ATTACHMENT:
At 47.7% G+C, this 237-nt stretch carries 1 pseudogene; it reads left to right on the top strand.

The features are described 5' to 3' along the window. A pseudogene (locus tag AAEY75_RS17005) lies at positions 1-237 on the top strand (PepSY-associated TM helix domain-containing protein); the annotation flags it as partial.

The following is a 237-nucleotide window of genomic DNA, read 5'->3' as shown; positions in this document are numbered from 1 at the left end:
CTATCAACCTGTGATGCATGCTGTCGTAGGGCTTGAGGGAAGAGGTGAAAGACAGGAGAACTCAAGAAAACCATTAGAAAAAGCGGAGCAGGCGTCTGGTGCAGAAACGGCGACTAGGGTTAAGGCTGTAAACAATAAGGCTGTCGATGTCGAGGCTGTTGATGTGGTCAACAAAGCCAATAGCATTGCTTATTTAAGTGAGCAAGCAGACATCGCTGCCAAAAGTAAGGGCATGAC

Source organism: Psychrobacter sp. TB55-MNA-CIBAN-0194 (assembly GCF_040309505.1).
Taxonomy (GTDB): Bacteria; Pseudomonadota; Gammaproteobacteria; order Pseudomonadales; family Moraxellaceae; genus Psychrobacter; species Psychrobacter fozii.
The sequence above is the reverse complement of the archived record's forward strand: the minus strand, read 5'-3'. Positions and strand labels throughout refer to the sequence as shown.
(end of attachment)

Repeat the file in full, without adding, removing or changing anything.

At 47.7% G+C, this 237-nt stretch carries 1 pseudogene; it reads left to right on the top strand.

The features are described 5' to 3' along the window. A pseudogene (locus tag AAEY75_RS17005) lies at positions 1-237 on the top strand (PepSY-associated TM helix domain-containing protein); the annotation flags it as partial.

The following is a 237-nucleotide window of genomic DNA, read 5'->3' as shown; positions in this document are numbered from 1 at the left end:
CTATCAACCTGTGATGCATGCTGTCGTAGGGCTTGAGGGAAGAGGTGAAAGACAGGAGAACTCAAGAAAACCATTAGAAAAAGCGGAGCAGGCGTCTGGTGCAGAAACGGCGACTAGGGTTAAGGCTGTAAACAATAAGGCTGTCGATGTCGAGGCTGTTGATGTGGTCAACAAAGCCAATAGCATTGCTTATTTAAGTGAGCAAGCAGACATCGCTGCCAAAAGTAAGGGCATGAC

Source organism: Psychrobacter sp. TB55-MNA-CIBAN-0194 (assembly GCF_040309505.1).
Taxonomy (GTDB): Bacteria; Pseudomonadota; Gammaproteobacteria; order Pseudomonadales; family Moraxellaceae; genus Psychrobacter; species Psychrobacter fozii.
The sequence above is the reverse complement of the archived record's forward strand: the minus strand, read 5'-3'. Positions and strand labels throughout refer to the sequence as shown.